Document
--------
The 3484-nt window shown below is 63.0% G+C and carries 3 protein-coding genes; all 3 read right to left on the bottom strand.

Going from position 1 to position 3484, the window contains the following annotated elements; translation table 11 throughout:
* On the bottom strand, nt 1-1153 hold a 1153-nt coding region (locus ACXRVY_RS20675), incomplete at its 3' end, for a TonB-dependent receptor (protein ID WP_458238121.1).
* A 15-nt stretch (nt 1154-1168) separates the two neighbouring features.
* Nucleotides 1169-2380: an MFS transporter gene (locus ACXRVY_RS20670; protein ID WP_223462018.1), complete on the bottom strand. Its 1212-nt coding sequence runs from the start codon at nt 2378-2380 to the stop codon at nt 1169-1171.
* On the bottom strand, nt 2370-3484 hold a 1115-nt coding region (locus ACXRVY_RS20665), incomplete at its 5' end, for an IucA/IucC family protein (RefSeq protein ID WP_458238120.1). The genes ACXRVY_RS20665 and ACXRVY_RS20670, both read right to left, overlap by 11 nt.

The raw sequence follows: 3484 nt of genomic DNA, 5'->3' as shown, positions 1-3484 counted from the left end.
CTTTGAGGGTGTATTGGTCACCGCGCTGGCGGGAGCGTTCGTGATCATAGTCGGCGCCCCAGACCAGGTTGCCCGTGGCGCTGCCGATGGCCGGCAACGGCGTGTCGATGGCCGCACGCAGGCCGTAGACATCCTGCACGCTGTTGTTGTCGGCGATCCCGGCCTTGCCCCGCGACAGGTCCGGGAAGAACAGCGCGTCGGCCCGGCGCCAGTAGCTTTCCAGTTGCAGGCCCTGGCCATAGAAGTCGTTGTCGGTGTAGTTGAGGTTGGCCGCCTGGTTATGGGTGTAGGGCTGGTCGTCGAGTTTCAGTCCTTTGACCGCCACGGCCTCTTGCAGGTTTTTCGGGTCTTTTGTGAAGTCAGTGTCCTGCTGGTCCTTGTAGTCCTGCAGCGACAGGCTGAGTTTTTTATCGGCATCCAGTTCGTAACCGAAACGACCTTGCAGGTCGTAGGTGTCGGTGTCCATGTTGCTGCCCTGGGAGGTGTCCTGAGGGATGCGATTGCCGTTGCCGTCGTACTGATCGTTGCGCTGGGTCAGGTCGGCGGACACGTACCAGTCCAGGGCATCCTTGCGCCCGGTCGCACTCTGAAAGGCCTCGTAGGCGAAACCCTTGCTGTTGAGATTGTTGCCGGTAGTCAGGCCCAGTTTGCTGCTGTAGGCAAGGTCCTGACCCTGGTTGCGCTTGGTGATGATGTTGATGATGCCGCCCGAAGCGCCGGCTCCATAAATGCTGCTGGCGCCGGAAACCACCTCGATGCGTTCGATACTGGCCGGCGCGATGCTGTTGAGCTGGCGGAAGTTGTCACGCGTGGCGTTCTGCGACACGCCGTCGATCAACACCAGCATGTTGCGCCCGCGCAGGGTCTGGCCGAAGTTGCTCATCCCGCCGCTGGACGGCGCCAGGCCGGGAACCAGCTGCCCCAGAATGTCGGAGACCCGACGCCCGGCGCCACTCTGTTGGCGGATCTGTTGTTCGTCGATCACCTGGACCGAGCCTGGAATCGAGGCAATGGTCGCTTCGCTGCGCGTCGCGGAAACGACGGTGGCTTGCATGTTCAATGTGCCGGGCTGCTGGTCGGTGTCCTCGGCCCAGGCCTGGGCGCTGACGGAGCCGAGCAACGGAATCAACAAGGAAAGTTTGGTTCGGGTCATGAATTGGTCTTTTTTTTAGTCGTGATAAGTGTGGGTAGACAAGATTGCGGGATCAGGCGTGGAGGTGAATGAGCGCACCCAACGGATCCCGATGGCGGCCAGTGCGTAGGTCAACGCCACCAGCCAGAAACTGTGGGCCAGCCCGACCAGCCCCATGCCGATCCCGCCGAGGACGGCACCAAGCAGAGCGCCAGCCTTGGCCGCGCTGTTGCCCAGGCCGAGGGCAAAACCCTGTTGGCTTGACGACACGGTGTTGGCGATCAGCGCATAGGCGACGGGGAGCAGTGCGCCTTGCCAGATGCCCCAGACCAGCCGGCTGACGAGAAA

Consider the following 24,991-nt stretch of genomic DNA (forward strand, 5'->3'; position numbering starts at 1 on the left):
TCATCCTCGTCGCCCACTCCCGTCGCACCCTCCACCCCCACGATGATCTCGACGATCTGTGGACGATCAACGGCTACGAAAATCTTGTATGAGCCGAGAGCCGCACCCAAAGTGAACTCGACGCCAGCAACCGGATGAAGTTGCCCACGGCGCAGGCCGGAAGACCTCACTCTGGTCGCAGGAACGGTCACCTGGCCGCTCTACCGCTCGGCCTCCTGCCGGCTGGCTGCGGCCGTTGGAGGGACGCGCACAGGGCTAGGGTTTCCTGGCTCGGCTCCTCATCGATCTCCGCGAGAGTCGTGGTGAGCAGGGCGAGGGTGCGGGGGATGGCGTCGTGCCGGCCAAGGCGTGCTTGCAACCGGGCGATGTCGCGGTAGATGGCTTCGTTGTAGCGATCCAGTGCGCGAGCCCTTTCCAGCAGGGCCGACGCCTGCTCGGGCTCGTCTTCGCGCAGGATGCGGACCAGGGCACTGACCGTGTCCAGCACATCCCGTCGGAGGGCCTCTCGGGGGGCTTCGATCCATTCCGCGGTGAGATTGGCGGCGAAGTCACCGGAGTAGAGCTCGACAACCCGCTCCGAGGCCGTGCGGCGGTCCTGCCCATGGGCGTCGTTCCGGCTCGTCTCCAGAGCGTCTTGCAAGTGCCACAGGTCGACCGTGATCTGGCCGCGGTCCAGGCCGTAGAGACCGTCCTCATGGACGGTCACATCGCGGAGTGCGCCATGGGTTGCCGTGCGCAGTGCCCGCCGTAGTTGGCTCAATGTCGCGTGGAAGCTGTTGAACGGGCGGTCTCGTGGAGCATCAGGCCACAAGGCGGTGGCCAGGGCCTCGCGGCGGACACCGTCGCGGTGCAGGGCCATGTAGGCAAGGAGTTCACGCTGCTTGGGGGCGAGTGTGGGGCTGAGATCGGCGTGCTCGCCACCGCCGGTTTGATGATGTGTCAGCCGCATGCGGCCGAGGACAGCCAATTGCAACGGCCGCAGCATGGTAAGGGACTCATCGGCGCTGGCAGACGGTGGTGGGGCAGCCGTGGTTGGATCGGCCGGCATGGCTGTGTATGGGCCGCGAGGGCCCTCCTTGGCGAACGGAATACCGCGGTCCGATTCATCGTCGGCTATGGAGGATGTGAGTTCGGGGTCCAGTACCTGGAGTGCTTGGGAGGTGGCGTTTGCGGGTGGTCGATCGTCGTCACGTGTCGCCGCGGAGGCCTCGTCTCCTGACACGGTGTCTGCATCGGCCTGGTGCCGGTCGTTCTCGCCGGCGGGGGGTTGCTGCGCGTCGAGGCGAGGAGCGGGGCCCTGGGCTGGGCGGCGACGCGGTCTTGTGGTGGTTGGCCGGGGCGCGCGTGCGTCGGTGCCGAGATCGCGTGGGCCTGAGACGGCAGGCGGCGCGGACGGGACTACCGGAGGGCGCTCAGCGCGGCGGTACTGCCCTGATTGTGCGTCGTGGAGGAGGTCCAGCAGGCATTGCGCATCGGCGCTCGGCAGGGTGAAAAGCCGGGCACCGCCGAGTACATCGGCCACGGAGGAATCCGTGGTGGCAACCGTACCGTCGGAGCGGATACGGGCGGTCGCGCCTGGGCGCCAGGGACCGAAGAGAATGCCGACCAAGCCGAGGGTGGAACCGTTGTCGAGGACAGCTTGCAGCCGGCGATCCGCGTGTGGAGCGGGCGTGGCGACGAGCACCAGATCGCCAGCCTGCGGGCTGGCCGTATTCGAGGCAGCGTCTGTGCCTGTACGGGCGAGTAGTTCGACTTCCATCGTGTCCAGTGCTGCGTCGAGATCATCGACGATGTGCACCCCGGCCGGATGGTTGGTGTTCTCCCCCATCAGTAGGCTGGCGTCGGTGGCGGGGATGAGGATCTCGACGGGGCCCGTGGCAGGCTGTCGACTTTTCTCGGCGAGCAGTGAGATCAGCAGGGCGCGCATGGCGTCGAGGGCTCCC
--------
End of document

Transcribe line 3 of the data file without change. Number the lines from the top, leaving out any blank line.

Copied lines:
* On the bottom strand, nt 1-1153 hold a 1153-nt coding region (locus ACXRVY_RS20675), incomplete at its 3' end, for a TonB-dependent receptor (protein ID WP_458238121.1).